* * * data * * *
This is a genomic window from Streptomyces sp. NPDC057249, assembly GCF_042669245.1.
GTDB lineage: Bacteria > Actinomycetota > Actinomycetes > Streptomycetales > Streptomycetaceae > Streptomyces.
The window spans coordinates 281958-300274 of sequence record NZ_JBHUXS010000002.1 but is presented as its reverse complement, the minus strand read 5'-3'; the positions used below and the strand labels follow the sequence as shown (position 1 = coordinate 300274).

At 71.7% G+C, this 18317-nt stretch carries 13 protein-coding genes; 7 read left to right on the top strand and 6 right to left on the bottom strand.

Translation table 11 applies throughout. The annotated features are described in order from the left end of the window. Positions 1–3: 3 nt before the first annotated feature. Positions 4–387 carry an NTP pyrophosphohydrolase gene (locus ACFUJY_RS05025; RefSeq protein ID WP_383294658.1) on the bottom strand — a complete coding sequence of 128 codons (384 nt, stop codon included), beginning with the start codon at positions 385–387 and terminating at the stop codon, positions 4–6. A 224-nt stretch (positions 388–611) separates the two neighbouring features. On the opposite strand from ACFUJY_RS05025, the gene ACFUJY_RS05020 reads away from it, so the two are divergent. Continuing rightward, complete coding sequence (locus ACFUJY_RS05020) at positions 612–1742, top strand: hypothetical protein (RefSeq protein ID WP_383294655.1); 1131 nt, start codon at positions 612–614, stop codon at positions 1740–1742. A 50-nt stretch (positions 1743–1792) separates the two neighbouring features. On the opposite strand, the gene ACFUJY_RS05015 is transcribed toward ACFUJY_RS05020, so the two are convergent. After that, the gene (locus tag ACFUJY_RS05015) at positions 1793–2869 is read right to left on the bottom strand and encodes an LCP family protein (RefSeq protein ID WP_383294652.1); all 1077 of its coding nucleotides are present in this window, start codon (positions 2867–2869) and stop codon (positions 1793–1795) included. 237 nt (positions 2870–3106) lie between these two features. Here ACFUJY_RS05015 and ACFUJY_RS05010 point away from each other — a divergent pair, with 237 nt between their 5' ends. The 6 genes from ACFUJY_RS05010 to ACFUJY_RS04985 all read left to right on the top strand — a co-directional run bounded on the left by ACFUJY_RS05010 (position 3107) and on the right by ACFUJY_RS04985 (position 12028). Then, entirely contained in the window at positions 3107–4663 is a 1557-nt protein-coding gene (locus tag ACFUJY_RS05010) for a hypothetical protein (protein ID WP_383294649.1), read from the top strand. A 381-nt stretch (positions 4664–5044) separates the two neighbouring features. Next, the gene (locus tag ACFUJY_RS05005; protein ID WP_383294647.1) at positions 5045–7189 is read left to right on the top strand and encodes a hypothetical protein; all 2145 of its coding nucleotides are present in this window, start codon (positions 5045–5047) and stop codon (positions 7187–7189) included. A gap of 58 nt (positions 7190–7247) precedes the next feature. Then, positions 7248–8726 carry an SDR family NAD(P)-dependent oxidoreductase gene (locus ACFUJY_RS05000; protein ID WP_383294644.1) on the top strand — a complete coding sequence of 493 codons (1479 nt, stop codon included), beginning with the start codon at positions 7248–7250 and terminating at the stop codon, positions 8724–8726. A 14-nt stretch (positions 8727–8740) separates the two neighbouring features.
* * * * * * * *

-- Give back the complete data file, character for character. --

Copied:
This is a genomic window from Streptomyces sp. NPDC057249, assembly GCF_042669245.1.
GTDB lineage: Bacteria > Actinomycetota > Actinomycetes > Streptomycetales > Streptomycetaceae > Streptomyces.
The window spans coordinates 281958-300274 of sequence record NZ_JBHUXS010000002.1 but is presented as its reverse complement, the minus strand read 5'-3'; the positions used below and the strand labels follow the sequence as shown (position 1 = coordinate 300274).

At 71.7% G+C, this 18317-nt stretch carries 13 protein-coding genes; 7 read left to right on the top strand and 6 right to left on the bottom strand.

Translation table 11 applies throughout. The annotated features are described in order from the left end of the window. Positions 1–3: 3 nt before the first annotated feature. Positions 4–387 carry an NTP pyrophosphohydrolase gene (locus ACFUJY_RS05025; RefSeq protein ID WP_383294658.1) on the bottom strand — a complete coding sequence of 128 codons (384 nt, stop codon included), beginning with the start codon at positions 385–387 and terminating at the stop codon, positions 4–6. A 224-nt stretch (positions 388–611) separates the two neighbouring features. On the opposite strand from ACFUJY_RS05025, the gene ACFUJY_RS05020 reads away from it, so the two are divergent. Continuing rightward, complete coding sequence (locus ACFUJY_RS05020) at positions 612–1742, top strand: hypothetical protein (RefSeq protein ID WP_383294655.1); 1131 nt, start codon at positions 612–614, stop codon at positions 1740–1742. A 50-nt stretch (positions 1743–1792) separates the two neighbouring features. On the opposite strand, the gene ACFUJY_RS05015 is transcribed toward ACFUJY_RS05020, so the two are convergent. After that, the gene (locus tag ACFUJY_RS05015) at positions 1793–2869 is read right to left on the bottom strand and encodes an LCP family protein (RefSeq protein ID WP_383294652.1); all 1077 of its coding nucleotides are present in this window, start codon (positions 2867–2869) and stop codon (positions 1793–1795) included. 237 nt (positions 2870–3106) lie between these two features. Here ACFUJY_RS05015 and ACFUJY_RS05010 point away from each other — a divergent pair, with 237 nt between their 5' ends. The 6 genes from ACFUJY_RS05010 to ACFUJY_RS04985 all read left to right on the top strand — a co-directional run bounded on the left by ACFUJY_RS05010 (position 3107) and on the right by ACFUJY_RS04985 (position 12028). Then, entirely contained in the window at positions 3107–4663 is a 1557-nt protein-coding gene (locus tag ACFUJY_RS05010) for a hypothetical protein (protein ID WP_383294649.1), read from the top strand. A 381-nt stretch (positions 4664–5044) separates the two neighbouring features. Next, the gene (locus tag ACFUJY_RS05005; protein ID WP_383294647.1) at positions 5045–7189 is read left to right on the top strand and encodes a hypothetical protein; all 2145 of its coding nucleotides are present in this window, start codon (positions 5045–5047) and stop codon (positions 7187–7189) included. A gap of 58 nt (positions 7190–7247) precedes the next feature. Then, positions 7248–8726 carry an SDR family NAD(P)-dependent oxidoreductase gene (locus ACFUJY_RS05000; protein ID WP_383294644.1) on the top strand — a complete coding sequence of 493 codons (1479 nt, stop codon included), beginning with the start codon at positions 7248–7250 and terminating at the stop codon, positions 8724–8726. A 14-nt stretch (positions 8727–8740) separates the two neighbouring features.